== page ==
Moving Forward From The Emotional Fallout Of Bankruptcy

Posted on: 8 March 2016

For those who are the end of their financial ropes and feel they have no choice, bankruptcy is not the easy way out but is instead a decision born of desperation. Dealing with creditors and stressing over unpaid bills may come to an end once your bankruptcy paperwork is filed with the court, but the emotional ramifications of your decision and the dread of an uncertain financial future can soon cause an entirely new set of problems. To get the most positive result from a bankruptcy filing, you must take advantage of the fresh start provided, learn from your past mistakes and move forward. To learn more about how to recover from the emotional fallout of bankruptcy read on.

An Initial Sigh of Relief

Often, simply meeting with a bankruptcy attorney will provide you with enough hope that you will likely heave a sigh of relief at being able to share your burden with a legal professional. That relief will increase once your bankruptcy petition is filed with the court when the automatic stay granted by the bankruptcy will put an immediate stop to most all debt collection activities. For the first time in ages, you may now feel that you can begin to plan for a better financial future.

Dealing with Negative Feelings

Sometimes negative feelings about your self-worth continue to simmer underneath, however. It's only natural to question how you allowed your financial situation to get so desperate and begin to doubt your ability to make good decisions. You should understand that these negative feelings can affect your ability to sleep, your eating habits, your mood and more. How you choose to handle these bad feelings can make the difference between a continued downward spiral and turning your bankruptcy into a learning experience.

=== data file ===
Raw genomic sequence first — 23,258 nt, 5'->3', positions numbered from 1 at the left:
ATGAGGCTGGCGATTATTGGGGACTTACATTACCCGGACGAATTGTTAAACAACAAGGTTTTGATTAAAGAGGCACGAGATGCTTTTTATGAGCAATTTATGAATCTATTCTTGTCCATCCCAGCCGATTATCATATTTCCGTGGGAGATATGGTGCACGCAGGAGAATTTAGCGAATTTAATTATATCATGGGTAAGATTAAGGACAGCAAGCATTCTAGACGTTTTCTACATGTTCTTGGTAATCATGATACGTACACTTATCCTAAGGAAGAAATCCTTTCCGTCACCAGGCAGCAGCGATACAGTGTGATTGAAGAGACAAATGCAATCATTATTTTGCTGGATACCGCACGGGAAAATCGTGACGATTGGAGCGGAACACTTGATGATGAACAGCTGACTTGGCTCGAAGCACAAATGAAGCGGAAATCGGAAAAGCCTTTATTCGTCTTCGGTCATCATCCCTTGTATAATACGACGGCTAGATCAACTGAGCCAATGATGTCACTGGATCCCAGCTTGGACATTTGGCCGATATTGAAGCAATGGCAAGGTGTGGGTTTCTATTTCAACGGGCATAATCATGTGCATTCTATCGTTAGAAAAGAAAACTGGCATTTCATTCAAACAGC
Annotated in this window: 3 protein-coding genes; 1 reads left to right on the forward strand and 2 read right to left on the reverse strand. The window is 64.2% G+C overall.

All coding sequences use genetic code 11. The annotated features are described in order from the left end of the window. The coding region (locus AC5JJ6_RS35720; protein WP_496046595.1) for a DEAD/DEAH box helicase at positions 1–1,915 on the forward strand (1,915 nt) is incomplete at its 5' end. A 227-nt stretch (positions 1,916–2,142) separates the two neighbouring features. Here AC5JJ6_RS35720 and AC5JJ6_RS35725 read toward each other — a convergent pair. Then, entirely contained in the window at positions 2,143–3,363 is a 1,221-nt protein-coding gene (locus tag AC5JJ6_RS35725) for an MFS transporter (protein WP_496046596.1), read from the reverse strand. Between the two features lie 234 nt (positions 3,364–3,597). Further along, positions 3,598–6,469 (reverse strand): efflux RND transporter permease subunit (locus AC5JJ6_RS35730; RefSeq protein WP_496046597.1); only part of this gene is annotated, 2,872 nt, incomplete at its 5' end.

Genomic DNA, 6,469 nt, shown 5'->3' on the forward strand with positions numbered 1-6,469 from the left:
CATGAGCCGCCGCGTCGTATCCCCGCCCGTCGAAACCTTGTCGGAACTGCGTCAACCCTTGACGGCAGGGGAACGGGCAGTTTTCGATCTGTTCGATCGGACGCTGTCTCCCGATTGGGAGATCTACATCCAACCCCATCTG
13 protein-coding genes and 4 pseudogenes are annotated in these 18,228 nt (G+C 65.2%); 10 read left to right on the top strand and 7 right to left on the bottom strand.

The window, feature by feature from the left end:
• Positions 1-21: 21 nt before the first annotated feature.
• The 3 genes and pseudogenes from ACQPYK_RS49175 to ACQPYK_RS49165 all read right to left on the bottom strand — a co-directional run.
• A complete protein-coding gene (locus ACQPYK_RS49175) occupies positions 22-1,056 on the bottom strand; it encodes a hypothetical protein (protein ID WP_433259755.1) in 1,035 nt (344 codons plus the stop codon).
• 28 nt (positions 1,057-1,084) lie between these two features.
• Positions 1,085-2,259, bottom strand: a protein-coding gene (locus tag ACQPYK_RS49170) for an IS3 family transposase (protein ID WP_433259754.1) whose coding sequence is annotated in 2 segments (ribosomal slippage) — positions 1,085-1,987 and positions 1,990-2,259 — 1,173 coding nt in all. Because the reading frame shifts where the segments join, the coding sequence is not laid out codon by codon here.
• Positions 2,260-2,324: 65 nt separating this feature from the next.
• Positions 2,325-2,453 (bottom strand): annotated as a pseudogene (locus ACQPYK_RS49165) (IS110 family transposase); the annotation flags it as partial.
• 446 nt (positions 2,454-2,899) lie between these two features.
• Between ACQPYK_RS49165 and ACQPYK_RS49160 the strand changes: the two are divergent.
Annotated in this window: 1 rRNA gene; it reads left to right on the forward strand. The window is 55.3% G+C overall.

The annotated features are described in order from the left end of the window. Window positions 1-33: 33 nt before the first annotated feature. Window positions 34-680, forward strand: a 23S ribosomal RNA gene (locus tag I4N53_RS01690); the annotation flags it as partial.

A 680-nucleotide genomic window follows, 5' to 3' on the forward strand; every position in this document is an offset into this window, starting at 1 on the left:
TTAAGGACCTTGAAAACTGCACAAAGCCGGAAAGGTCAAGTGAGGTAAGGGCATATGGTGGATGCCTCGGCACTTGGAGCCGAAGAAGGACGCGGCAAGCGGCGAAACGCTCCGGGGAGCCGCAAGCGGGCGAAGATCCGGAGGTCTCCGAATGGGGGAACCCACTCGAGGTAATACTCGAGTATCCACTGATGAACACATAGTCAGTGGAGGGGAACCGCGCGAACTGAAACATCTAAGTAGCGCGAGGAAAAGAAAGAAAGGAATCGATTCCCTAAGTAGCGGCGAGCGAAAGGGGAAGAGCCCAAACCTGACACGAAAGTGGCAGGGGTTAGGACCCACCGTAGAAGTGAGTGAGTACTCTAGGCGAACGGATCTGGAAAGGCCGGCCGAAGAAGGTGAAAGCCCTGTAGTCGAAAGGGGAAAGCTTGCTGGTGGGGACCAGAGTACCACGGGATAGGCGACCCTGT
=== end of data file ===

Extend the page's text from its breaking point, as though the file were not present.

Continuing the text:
You Are Not Alone

You likely feel isolated, alone and ashamed of your poor financial status and, as a result, you may attempt to hide your feelings. Don't allow your embarrassment keep you from seeking professional counseling, and also know that many people find themselves in your particular situation. In fact, some 936,795 people filed for bankruptcy in 2014. You can break that figure down to approximately 19,000 people per state. You are likely surrounded by other people just like yourself.

Set Some Positive Goals

You can and will recover from bankruptcy, so instead of wasting valuable time beating yourself up about past poor decisions, spend some time evaluating how to make better financial moves in the future. For example, educate yourself about budgeting, putting aside money for emergencies and how to use credit more wisely (and yes, you will get a chance to use credit again) in the future.     

While some of the financial issues that led to your bankruptcy may at first appear to have been unavoidable, an honest assessment of what could have been done to prevent the problems is vital. For example, large medical bills have caused many people to end up in bankruptcy court, but having some money set aside and choosing a more comprehensive medical plan could prevent future issues.

Above all, treat yourself gently and allow yourself plenty of time to process your emotions and recover from bankruptcy. Consult with a bankruptcy attorney (such as one from Law Office of Michael Alfano) for more information about how to get relief through bankruptcy and begin to make your fresh start.